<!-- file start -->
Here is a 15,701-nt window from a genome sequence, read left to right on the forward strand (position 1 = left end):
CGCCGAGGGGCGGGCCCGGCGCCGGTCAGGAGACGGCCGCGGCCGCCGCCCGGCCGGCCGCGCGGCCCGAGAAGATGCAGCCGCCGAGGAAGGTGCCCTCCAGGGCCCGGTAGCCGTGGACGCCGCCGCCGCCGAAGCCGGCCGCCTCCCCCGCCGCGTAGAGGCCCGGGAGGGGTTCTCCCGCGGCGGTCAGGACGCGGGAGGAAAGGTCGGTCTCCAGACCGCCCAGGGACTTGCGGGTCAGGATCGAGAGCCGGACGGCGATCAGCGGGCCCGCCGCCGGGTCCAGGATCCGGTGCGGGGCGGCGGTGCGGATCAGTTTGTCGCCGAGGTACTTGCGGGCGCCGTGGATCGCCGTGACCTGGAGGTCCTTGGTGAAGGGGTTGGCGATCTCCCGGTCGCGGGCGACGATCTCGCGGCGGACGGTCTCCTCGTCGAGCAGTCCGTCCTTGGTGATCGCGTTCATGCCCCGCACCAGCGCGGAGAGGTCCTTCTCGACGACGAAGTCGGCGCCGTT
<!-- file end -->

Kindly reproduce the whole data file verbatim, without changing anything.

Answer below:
Here is a 15,701-nt window from a genome sequence, read left to right on the forward strand (position 1 = left end):
CGCCGAGGGGCGGGCCCGGCGCCGGTCAGGAGACGGCCGCGGCCGCCGCCCGGCCGGCCGCGCGGCCCGAGAAGATGCAGCCGCCGAGGAAGGTGCCCTCCAGGGCCCGGTAGCCGTGGACGCCGCCGCCGCCGAAGCCGGCCGCCTCCCCCGCCGCGTAGAGGCCCGGGAGGGGTTCTCCCGCGGCGGTCAGGACGCGGGAGGAAAGGTCGGTCTCCAGACCGCCCAGGGACTTGCGGGTCAGGATCGAGAGCCGGACGGCGATCAGCGGGCCCGCCGCCGGGTCCAGGATCCGGTGCGGGGCGGCGGTGCGGATCAGTTTGTCGCCGAGGTACTTGCGGGCGCCGTGGATCGCCGTGACCTGGAGGTCCTTGGTGAAGGGGTTGGCGATCTCCCGGTCGCGGGCGACGATCTCGCGGCGGACGGTCTCCTCGTCGAGCAGTCCGTCCTTGGTGATCGCGTTCATGCCCCGCACCAGCGCGGAGAGGTCCTTCTCGACGACGAAGTCGGCGCCGTT